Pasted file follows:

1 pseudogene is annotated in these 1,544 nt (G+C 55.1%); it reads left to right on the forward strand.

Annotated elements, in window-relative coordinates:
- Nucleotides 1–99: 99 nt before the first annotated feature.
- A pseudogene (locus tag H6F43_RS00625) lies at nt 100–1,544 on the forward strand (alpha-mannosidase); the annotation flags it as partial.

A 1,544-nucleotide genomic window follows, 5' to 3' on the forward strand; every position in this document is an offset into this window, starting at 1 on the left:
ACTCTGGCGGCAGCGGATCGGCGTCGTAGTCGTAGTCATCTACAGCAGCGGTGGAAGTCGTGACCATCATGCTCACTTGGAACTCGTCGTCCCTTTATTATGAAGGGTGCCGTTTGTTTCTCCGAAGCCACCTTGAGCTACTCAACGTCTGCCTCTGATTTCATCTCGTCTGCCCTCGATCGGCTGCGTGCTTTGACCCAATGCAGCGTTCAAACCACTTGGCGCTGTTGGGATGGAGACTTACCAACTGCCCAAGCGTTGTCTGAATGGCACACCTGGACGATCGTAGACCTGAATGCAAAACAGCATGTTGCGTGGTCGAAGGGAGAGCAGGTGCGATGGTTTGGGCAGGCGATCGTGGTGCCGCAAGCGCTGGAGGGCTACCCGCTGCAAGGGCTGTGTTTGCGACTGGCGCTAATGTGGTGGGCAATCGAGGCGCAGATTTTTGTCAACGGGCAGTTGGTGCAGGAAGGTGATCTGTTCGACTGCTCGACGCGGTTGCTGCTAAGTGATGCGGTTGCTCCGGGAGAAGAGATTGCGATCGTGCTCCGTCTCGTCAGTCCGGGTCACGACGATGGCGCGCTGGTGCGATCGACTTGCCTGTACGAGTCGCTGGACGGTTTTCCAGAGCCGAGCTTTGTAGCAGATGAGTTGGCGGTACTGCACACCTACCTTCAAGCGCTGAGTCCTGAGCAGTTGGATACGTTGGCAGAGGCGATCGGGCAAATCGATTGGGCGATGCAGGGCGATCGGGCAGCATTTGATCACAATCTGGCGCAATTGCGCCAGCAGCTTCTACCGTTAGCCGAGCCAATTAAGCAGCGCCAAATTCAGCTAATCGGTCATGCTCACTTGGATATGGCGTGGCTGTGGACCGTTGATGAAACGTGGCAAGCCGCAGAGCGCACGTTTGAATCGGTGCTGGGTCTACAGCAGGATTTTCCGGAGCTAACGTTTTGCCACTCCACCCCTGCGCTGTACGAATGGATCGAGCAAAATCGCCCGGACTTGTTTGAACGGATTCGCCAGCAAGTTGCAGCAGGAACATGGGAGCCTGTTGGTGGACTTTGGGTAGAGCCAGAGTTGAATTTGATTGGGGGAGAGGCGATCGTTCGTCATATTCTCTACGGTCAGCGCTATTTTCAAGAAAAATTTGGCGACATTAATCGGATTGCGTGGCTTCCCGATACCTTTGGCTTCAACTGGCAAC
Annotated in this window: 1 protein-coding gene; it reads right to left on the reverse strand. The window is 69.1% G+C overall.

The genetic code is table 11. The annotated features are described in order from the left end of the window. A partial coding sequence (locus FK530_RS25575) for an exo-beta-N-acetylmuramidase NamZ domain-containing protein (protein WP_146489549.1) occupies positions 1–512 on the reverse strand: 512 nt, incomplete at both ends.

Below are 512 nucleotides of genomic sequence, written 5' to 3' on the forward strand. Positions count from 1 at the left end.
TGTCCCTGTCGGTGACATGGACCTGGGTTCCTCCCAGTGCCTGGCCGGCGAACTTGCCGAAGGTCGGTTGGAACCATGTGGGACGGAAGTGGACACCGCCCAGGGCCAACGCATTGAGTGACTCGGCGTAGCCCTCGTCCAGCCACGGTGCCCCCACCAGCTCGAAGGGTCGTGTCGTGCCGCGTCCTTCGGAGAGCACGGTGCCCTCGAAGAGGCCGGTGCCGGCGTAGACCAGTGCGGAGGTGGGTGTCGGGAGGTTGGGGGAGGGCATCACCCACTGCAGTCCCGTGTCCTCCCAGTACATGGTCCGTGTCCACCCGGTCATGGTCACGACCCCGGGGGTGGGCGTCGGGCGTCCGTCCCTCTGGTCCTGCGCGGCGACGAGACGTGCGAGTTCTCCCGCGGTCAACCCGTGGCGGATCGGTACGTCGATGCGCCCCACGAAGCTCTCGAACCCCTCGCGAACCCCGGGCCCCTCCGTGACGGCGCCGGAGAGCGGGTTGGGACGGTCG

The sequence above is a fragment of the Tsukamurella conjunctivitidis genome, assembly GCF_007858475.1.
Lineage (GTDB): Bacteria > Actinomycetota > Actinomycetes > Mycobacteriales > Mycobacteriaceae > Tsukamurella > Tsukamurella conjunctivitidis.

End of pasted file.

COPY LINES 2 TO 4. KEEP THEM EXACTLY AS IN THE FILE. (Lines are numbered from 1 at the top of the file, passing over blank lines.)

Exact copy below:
Annotated elements, in window-relative coordinates:
- Nucleotides 1–99: 99 nt before the first annotated feature.
- A pseudogene (locus tag H6F43_RS00625) lies at nt 100–1,544 on the forward strand (alpha-mannosidase); the annotation flags it as partial.